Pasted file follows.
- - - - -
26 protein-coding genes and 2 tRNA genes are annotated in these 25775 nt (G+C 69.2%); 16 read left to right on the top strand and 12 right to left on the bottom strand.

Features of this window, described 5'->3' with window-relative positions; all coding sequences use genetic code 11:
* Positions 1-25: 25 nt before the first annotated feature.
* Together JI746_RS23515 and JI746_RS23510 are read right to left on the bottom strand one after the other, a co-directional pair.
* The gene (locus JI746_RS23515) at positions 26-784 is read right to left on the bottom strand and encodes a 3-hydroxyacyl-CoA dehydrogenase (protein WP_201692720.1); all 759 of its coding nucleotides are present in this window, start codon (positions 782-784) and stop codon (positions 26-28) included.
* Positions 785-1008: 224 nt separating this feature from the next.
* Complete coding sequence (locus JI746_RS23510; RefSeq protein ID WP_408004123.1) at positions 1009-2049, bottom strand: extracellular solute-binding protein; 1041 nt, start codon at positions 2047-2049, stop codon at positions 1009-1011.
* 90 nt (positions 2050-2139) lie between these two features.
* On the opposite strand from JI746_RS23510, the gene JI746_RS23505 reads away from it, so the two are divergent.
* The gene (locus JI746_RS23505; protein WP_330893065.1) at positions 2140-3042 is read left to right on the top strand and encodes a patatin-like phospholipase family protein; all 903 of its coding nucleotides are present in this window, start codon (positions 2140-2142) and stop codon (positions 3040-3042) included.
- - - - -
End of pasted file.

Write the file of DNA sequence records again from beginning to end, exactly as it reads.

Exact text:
26 protein-coding genes and 2 tRNA genes are annotated in these 25775 nt (G+C 69.2%); 16 read left to right on the top strand and 12 right to left on the bottom strand.

Features of this window, described 5'->3' with window-relative positions; all coding sequences use genetic code 11:
* Positions 1-25: 25 nt before the first annotated feature.
* Together JI746_RS23515 and JI746_RS23510 are read right to left on the bottom strand one after the other, a co-directional pair.
* The gene (locus JI746_RS23515) at positions 26-784 is read right to left on the bottom strand and encodes a 3-hydroxyacyl-CoA dehydrogenase (protein WP_201692720.1); all 759 of its coding nucleotides are present in this window, start codon (positions 782-784) and stop codon (positions 26-28) included.
* Positions 785-1008: 224 nt separating this feature from the next.
* Complete coding sequence (locus JI746_RS23510; RefSeq protein ID WP_408004123.1) at positions 1009-2049, bottom strand: extracellular solute-binding protein; 1041 nt, start codon at positions 2047-2049, stop codon at positions 1009-1011.
* 90 nt (positions 2050-2139) lie between these two features.
* On the opposite strand from JI746_RS23510, the gene JI746_RS23505 reads away from it, so the two are divergent.
* The gene (locus JI746_RS23505; protein WP_330893065.1) at positions 2140-3042 is read left to right on the top strand and encodes a patatin-like phospholipase family protein; all 903 of its coding nucleotides are present in this window, start codon (positions 2140-2142) and stop codon (positions 3040-3042) included.